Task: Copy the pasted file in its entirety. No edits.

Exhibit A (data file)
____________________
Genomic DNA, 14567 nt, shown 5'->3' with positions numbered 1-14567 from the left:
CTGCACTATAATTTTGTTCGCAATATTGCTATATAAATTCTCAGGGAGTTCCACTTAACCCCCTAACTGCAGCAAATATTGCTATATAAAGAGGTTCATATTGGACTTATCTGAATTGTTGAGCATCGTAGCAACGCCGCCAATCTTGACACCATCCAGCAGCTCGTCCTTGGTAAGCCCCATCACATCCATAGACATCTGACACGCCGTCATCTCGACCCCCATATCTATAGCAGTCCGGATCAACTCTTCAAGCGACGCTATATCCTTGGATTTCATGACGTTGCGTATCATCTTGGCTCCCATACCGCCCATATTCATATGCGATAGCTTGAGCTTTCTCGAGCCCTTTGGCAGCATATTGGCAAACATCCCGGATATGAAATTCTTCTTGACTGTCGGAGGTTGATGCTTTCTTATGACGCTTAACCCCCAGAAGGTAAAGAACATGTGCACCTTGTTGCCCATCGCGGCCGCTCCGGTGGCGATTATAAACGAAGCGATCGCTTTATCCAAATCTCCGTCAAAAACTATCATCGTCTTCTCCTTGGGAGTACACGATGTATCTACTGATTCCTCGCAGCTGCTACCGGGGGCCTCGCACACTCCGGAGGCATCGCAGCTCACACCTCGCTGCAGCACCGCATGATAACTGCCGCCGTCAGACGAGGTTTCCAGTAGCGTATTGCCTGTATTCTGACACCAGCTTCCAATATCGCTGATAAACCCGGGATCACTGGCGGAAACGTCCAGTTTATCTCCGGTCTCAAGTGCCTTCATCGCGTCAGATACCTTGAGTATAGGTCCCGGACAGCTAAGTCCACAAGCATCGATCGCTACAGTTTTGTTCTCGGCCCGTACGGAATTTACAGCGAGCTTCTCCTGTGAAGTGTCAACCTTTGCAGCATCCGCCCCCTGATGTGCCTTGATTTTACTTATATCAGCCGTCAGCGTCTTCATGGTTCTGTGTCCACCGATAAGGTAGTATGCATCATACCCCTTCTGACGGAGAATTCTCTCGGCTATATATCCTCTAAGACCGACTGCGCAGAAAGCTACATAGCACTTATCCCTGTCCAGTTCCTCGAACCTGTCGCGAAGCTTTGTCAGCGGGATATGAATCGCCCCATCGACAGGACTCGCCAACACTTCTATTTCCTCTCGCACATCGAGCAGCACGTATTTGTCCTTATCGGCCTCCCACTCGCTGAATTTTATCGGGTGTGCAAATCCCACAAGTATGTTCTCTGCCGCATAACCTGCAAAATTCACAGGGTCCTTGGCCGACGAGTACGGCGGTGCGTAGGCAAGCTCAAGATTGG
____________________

Genomic DNA, 14567 nt, shown 5'->3' with positions numbered 1-14567 from the left:
CTGCACTATAATTTTGTTCGCAATATTGCTATATAAATTCTCAGGGAGTTCCACTTAACCCCCTAACTGCAGCAAATATTGCTATATAAAGAGGTTCATATTGGACTTATCTGAATTGTTGAGCATCGTAGCAACGCCGCCAATCTTGACACCATCCAGCAGCTCGTCCTTGGTAAGCCCCATCACATCCATAGACATCTGACACGCCGTCATCTCGACCCCCATATCTATAGCAGTCCGGATCAACTCTTCAAGCGACGCTATATCCTTGGATTTCATGACGTTGCGTATCATCTTGGCTCCCATACCGCCCATATTCATATGCGATAGCTTGAGCTTTCTCGAGCCCTTTGGCAGCATATTGGCAAACATCCCGGATATGAAATTCTTCTTGACTGTCGGAGGTTGATGCTTTCTTATGACGCTTAACCCCCAGAAGGTAAAGAACATGTGCACCTTGTTGCCCATCGCGGCCGCTCCGGTGGCGATTATAAACGAAGCGATCGCTTTATCCAAATCTCCGTCAAAAACTATCATCGTCTTCTCCTTGGGAGTACACGATGTATCTACTGATTCCTCGCAGCTGCTACCGGGGGCCTCGCACACTCCGGAGGCATCGCAGCTCACACCTCGCTGCAGCACCGCATGATAACTGCCGCCGTCAGACGAGGTTTCCAGTAGCGTATTGCCTGTATTCTGACACCAGCTTCCAATATCGCTGATAAACCCGGGATCACTGGCGGAAACGTCCAGTTTATCTCCGGTCTCAAGTGCCTTCATCGCGTCAGATACCTTGAGTATAGGTCCCGGACAGCTAAGTCCACAAGCATCGATCGCTACAGTTTTGTTCTCGGCCCGTACGGAATTTACAGCGAGCTTCTCCTGTGAAGTGTCAACCTTTGCAGCATCCGCCCCCTGATGTGCCTTGATTTTACTTATATCAGCCGTCAGCGTCTTCATGGTTCTGTGTCCACCGATAAGGTAGTATGCATCATACCCCTTCTGACGGAGAATTCTCTCGGCTATATATCCTCTAAGACCGACTGCGCAGAAAGCTACATAGCACTTATCCCTGTCCAGTTCCTCGAACCTGTCGCGAAGCTTTGTCAGCGGGATATGAATCGCCCCATCGACAGGACTCGCCAACACTTCTATTTCCTCTCGCACATCGAGCAGCACGTATTTGTCCTTATCGGCCTCCCACTCGCTGAATTTTATCGGGTGTGCAAATCCCACAAGTATGTTCTCTGCCGCATAACCTGCAAAATTCACAGGGTCCTTGGCCGACGAGTACGGCGGTGCGTAGGCAAGCTCAAGATTGG